Category Archives: History on the Internet

Snapshots of Canada: The Living Archive of the Sisters of Service Photograph Collection

By Claire L. Halstead At first glance, these first three photos seem unrelated. The first shows a woman standing with newly-arrived immigrants at Pier 21 in Halifax in 1935. The second captures two women collecting water by chopping ice in Sinnett, rural Saskatchewan in 1942. The third, from Bonavista Bay, Newfoundland in 1979, shows a woman and two children in… Read more »

Rounding Up the Confederation Debates

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By Daniel Heidt In July 2016, when Canadians were beginning to think about Canada 150, I posted a brief article on about an emerging and largely crowdsourced project – The Confederation Debates – an initiative to digitize and popularize over 9,000 pages of Canada’s founding historical records. I am pleased to say that Canadians were eager to contribute to this important… Read more »

Is Google Home a History Calculator? Artificial Intelligence and the Fate of History

Sean Kheraj In their 2005 article in First Monday, Daniel J. Cohen and Roy Rosenzweig recount the story of a remarkably prescient colleague, Peter Stearns, who “proposed the idea of a history analog to the math calculator, a handheld device that would provide students with names and dates to use on exams—a Cliolator, he called it, a play on the… Read more »

The Value of History in the ‘Age of Fake News’

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Christo Aivalis During the 2016 American presidential election, but especially after the victory of Donald J. Trump, the term fake news became part of the public lexicon. The confluence of social media, digital campaigns, and the monetization of internet ‘clicks’ led to numerous instances of groups outright fabricating news stories, either to serve ideological objectives, or even just to generate… Read more »

The Historical is Personal: Learning and Teaching Traumatic Histories

Andrea Eidinger Learning and teaching history is hard work. The physical, mental, and emotional toll can be high, for both educators and learners. This is especially the case when it comes to traumatic histories. For educators, it is difficult to balance the desire to make an emotional impact on your students without inflicting (further) trauma. For learners, it is difficult to… Read more »

There’s a Historian Born Every Minute

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Alan MacEachern A while back I noticed that Active History had published a post citing a satirical political website as fact. It was an easy mistake to make: the site looked real enough, and its article only mildly ridiculous in the current news climate. I contacted the Active History contributor and editor, and the quote was quickly removed. Case closed…. Read more »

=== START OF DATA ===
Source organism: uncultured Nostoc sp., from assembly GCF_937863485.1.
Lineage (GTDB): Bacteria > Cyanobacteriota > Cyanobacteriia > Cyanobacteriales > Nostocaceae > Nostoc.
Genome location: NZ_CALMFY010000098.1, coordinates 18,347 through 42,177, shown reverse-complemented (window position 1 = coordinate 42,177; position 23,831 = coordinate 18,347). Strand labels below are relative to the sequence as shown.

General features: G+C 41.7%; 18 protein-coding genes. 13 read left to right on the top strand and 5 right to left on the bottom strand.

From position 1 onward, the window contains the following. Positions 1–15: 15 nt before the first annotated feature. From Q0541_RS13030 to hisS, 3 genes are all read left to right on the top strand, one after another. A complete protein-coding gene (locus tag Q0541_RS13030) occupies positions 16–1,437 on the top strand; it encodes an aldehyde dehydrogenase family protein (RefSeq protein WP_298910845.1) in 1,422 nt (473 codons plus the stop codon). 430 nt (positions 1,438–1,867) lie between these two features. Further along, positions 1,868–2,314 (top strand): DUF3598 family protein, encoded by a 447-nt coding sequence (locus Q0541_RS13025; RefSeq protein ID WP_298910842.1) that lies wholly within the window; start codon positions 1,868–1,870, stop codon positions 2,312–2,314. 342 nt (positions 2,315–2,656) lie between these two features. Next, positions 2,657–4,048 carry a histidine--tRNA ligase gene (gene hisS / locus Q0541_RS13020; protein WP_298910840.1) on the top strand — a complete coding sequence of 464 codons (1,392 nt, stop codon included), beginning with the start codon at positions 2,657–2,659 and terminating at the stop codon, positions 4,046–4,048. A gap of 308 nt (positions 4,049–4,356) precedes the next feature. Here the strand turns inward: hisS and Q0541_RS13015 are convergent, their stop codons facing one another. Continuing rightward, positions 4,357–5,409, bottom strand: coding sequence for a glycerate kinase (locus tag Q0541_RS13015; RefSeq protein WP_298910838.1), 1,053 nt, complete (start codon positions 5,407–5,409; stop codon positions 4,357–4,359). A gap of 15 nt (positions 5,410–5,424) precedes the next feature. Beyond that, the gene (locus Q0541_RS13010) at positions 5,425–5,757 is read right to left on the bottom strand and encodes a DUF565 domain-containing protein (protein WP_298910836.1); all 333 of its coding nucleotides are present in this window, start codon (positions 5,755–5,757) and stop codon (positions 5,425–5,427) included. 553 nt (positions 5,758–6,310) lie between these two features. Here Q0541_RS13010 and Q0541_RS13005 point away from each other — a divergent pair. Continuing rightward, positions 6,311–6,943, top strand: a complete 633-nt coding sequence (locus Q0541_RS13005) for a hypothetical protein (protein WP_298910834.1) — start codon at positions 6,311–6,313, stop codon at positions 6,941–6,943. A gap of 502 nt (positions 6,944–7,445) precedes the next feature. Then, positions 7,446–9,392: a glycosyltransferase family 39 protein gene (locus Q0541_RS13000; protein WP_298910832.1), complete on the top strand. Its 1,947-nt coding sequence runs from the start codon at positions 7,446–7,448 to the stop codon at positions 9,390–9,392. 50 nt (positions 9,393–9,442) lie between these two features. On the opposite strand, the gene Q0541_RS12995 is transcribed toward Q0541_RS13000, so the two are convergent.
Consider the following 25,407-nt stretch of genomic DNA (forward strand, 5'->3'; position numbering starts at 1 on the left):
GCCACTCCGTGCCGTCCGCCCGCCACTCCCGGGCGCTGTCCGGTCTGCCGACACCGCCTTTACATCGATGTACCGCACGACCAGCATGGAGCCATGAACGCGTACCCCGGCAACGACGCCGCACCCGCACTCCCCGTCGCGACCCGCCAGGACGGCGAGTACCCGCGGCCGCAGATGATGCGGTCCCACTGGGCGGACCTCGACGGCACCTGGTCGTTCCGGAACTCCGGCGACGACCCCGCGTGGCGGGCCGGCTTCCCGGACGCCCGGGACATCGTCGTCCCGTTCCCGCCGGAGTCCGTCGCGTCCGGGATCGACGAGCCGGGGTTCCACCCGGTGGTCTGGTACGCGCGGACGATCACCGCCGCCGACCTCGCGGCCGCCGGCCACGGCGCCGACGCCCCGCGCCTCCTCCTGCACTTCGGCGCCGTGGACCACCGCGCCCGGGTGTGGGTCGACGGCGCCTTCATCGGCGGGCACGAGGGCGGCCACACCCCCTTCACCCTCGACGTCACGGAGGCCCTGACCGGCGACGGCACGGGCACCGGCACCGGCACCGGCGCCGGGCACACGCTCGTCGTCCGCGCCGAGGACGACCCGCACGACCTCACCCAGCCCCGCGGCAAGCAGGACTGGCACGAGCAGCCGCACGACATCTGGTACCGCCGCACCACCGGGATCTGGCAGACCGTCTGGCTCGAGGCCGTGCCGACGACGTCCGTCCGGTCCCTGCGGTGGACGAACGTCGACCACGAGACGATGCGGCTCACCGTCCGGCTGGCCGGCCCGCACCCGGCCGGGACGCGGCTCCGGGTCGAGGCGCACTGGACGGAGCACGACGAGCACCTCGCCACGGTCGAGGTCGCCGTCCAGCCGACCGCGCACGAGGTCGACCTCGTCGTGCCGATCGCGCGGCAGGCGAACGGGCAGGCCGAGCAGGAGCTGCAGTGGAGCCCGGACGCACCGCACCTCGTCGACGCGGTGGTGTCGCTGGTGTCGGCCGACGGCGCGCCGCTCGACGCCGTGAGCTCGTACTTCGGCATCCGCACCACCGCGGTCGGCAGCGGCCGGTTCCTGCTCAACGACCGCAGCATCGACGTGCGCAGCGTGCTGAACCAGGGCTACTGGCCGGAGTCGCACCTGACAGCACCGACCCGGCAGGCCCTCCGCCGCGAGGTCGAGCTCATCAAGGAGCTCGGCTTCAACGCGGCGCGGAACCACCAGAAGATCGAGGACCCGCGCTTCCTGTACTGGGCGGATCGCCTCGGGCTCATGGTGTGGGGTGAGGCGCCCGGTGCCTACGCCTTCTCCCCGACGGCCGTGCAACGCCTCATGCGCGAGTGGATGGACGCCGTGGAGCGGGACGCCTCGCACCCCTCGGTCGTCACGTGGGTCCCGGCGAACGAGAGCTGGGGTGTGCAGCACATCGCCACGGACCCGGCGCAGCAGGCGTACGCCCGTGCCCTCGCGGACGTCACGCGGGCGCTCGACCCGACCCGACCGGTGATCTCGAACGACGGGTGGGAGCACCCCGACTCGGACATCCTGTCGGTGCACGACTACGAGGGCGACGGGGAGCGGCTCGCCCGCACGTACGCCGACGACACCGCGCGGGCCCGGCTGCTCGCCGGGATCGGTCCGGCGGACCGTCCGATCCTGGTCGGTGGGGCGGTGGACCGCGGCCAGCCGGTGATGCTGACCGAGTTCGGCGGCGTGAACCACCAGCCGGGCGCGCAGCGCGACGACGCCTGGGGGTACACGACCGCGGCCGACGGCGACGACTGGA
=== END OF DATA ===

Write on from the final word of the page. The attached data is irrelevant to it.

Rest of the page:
Video in the Classroom: Exploring the CBC Digital Archives

Andrea Eidinger Anyone who has searched the internet for videos to use while teaching Canadian history has run into one big problem: the overwhelming dominance of American media online. Adding “Canadian” or “Canada” to your Google search doesn’t necessarily solve this problem. But that doesn’t mean there aren’t great Canadian videos, soundbites, and films available. You just have to know where… Read more »

A Historian’s Year with a Chromebook

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by Sean Kheraj Could a Chromebook satisfy the computing needs of a historian? Over the past twelve months, I’ve been using one to find out. Google’s low-cost, Web-based operating system, ChromeOS, is one of the most unique developments in computing in recent years. It is a lean computer operating system based almost entirely around the use of Web applications and… Read more »

Join the Confederation Debate Today!

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This is the second of two posts responding to “Debating the Confederation Debates of 1865” a two-week series we ran in partnership with Canada Watch. By Daniel Heidt As the countdown to our country’s 150th  anniversary begins, Canadians are hungry for information about their country’s past and contemplating its future. The Confederation Debates – an online and largely crowd sourced initiative –… Read more »

Digital Outreach and Wikipedia in the GLAM Sector

by Krista McCracken Discussion around the value of contributing to Wikipedia and its use as a resource has been occurring since the establishment of the collaboratively written encyclopedia in 2001. You don’t have to look very far to find someone decrying the crowdsourced material as rubbish or others proclaiming it as the best thing since sliced bread.  In between these… Read more »